Well it’s that time of year again.
Congress just was sworn in January 3.
So it means time for the Congressional Black Caucus to re-introduce the reparations bill.
Specifically, Michigan Rep. John Conyers and his fellow CBC members have “re-introduced legislation that would set up a commission to consider whether reparations should be paid to black Americans for slavery,” according to the Washington Examiner.
Conyers has reportedly been proposing the bill every year for at least two decades. As noted by the Examiner, the bill would also consider the prospect of the federal government issuing a formal apology for the “racial and economic discrimination against African-Americans.”
The bill allegedly responds to the “fundamental injustice, cruelty, brutality, and inhumanity of slavery in the United States.”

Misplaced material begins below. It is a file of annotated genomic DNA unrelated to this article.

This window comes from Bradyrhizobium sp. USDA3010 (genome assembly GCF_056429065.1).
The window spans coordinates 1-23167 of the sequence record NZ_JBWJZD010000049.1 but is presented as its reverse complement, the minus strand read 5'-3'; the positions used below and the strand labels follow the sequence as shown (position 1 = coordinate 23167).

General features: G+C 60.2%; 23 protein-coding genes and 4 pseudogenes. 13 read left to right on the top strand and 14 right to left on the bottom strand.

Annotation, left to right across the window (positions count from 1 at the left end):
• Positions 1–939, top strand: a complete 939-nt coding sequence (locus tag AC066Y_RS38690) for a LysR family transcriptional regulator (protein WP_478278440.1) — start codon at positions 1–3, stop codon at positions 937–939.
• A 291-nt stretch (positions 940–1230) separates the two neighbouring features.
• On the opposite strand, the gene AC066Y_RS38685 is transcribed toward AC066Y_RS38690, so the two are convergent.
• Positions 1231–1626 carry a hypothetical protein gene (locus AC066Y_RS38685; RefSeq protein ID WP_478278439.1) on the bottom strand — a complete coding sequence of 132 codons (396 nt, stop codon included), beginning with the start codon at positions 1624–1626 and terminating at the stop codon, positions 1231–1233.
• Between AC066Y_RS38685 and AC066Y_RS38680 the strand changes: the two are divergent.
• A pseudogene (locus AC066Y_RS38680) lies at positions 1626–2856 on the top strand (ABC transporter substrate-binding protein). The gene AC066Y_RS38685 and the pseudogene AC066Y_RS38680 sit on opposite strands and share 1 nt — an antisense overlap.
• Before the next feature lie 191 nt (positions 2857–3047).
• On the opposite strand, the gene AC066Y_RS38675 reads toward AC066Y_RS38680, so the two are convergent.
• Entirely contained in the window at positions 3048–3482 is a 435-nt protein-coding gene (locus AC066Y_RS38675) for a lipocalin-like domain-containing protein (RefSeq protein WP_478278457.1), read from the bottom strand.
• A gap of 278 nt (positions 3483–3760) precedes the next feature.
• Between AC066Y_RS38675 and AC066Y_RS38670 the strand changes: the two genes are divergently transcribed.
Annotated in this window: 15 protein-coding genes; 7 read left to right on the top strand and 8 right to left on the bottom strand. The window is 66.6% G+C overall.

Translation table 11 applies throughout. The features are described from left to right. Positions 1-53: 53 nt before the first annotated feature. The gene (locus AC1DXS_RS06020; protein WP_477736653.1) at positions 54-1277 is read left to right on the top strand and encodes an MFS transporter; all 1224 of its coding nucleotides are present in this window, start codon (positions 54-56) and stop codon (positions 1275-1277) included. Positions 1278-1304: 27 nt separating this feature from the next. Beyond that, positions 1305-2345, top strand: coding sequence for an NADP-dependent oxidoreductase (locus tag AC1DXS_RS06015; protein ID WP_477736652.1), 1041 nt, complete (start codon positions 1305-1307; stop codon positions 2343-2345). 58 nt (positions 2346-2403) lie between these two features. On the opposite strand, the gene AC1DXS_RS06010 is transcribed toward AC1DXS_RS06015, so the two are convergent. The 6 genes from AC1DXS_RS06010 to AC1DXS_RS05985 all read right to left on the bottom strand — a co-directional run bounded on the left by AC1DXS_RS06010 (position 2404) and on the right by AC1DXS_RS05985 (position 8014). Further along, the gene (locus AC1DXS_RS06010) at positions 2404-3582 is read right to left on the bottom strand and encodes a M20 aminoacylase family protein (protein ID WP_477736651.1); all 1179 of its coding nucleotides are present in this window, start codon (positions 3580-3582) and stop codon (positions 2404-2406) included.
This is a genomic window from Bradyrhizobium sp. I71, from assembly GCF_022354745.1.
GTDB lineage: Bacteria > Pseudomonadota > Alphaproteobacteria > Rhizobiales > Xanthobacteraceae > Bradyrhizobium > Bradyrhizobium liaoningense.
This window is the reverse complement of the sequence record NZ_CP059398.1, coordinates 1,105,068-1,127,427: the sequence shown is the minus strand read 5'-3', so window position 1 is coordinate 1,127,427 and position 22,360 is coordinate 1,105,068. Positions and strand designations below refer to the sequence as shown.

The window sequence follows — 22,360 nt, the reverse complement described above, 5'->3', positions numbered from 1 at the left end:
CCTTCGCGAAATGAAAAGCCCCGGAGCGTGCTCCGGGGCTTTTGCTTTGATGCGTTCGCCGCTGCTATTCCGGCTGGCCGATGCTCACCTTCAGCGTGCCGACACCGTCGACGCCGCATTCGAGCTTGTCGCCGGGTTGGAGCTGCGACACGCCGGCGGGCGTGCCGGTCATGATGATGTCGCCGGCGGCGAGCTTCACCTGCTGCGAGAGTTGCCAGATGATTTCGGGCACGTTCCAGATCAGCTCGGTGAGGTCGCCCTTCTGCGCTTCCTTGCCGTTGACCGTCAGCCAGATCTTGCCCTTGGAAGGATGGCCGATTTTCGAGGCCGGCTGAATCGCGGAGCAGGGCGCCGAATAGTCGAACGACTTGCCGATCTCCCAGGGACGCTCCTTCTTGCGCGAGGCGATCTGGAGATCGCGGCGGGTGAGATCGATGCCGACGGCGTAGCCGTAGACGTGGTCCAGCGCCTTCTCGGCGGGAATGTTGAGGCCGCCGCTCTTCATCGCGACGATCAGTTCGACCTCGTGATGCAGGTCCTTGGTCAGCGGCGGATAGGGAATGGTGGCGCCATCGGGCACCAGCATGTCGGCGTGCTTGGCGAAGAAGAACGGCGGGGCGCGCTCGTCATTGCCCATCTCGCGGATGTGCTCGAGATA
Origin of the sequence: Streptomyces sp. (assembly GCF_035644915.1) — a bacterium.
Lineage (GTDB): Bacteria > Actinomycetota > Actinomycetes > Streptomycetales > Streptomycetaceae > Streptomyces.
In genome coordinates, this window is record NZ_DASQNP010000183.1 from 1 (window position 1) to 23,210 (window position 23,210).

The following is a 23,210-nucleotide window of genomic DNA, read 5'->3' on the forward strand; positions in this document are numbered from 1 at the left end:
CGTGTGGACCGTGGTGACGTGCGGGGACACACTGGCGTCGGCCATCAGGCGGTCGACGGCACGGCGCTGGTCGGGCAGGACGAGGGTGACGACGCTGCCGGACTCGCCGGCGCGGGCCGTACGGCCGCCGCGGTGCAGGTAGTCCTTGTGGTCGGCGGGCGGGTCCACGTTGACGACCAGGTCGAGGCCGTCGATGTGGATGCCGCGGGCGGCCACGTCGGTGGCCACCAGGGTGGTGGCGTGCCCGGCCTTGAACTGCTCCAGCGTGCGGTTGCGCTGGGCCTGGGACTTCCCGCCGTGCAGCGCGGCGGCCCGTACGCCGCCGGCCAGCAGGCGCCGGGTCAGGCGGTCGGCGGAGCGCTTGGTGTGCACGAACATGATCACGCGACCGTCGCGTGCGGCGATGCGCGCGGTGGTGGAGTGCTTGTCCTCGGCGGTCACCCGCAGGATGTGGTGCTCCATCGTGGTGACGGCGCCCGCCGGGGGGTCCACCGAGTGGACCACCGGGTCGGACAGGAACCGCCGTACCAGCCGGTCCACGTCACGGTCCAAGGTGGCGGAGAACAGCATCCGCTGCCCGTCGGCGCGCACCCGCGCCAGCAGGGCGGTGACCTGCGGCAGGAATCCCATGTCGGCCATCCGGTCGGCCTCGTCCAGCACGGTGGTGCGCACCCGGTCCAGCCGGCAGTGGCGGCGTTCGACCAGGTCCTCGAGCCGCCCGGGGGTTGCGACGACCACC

Slavery was a reprehensible institution that harmed the lives of millions. It deserves every condemnation.
The question of reparations 150 years after the fact, however, inherently would involve payment from those who had nothing to do with the horrible institution, whose ancestors had nothing to do with it either.
It also has inherent problems in that if you pay based on being black, not every black person had ancestors who were slaves.
Not to mention, no person alive today ever was a slave in the United States, at least not through the agency of the U.S. government.
Conyers keeps pushing it, but it doubtless will meet the same fate as his other tries.